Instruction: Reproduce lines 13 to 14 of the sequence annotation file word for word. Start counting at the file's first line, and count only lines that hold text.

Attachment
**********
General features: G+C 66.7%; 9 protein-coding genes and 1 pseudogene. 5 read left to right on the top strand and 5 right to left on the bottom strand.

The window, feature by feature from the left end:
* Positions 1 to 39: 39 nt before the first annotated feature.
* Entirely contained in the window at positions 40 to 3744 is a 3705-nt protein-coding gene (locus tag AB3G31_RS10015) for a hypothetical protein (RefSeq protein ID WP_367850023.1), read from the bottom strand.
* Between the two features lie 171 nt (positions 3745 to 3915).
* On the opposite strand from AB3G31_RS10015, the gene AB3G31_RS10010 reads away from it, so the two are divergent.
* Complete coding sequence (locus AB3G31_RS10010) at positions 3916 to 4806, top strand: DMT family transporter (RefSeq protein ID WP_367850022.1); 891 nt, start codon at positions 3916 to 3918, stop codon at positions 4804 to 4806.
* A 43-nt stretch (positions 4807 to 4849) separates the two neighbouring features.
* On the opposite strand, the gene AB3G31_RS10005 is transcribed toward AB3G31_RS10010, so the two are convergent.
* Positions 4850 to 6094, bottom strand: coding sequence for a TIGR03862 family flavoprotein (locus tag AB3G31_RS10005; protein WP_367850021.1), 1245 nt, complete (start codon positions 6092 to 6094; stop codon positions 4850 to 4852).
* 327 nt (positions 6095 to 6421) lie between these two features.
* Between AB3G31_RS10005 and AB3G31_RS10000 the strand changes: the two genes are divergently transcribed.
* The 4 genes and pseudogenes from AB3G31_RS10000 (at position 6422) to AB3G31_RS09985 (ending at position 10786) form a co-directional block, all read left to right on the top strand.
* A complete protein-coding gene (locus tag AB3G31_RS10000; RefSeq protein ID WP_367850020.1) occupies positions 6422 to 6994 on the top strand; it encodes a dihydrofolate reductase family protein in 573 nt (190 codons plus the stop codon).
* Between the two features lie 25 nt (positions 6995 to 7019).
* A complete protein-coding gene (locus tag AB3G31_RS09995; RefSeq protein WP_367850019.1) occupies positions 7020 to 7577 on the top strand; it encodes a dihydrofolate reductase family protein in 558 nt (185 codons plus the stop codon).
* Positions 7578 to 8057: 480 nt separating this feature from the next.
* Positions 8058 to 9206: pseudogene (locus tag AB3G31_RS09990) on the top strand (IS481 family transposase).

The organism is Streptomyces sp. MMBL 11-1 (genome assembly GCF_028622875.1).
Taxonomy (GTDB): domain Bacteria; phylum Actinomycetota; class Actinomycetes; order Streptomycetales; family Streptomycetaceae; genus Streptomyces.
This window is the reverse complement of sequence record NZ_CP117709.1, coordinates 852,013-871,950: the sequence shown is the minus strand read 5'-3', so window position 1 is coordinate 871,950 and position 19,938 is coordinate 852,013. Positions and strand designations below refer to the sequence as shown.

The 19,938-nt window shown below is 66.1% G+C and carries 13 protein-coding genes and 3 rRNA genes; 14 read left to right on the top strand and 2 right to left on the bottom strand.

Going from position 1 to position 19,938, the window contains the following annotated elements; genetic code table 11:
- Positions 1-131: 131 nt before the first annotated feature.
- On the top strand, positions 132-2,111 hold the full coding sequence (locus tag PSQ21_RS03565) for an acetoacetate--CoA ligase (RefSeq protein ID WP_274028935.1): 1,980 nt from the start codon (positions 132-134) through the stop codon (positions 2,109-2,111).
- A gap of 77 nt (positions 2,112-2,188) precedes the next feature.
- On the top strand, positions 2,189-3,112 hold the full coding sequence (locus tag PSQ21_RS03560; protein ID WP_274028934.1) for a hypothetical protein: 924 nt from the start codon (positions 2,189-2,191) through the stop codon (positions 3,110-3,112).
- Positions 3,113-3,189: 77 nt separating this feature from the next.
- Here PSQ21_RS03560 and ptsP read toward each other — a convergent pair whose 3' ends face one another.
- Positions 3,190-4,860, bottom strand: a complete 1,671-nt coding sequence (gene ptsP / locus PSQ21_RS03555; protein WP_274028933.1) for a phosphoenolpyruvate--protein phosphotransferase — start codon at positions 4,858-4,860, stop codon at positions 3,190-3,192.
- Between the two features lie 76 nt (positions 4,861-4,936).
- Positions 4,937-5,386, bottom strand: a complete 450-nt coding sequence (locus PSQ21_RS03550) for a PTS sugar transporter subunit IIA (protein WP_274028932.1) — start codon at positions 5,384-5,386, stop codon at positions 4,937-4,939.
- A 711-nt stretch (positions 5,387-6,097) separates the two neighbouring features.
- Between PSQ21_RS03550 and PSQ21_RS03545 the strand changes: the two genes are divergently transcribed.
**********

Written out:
* The 4 genes and pseudogenes from AB3G31_RS10000 (at position 6422) to AB3G31_RS09985 (ending at position 10786) form a co-directional block, all read left to right on the top strand.
* A complete protein-coding gene (locus tag AB3G31_RS10000; RefSeq protein ID WP_367850020.1) occupies positions 6422 to 6994 on the top strand; it encodes a dihydrofolate reductase family protein in 573 nt (190 codons plus the stop codon).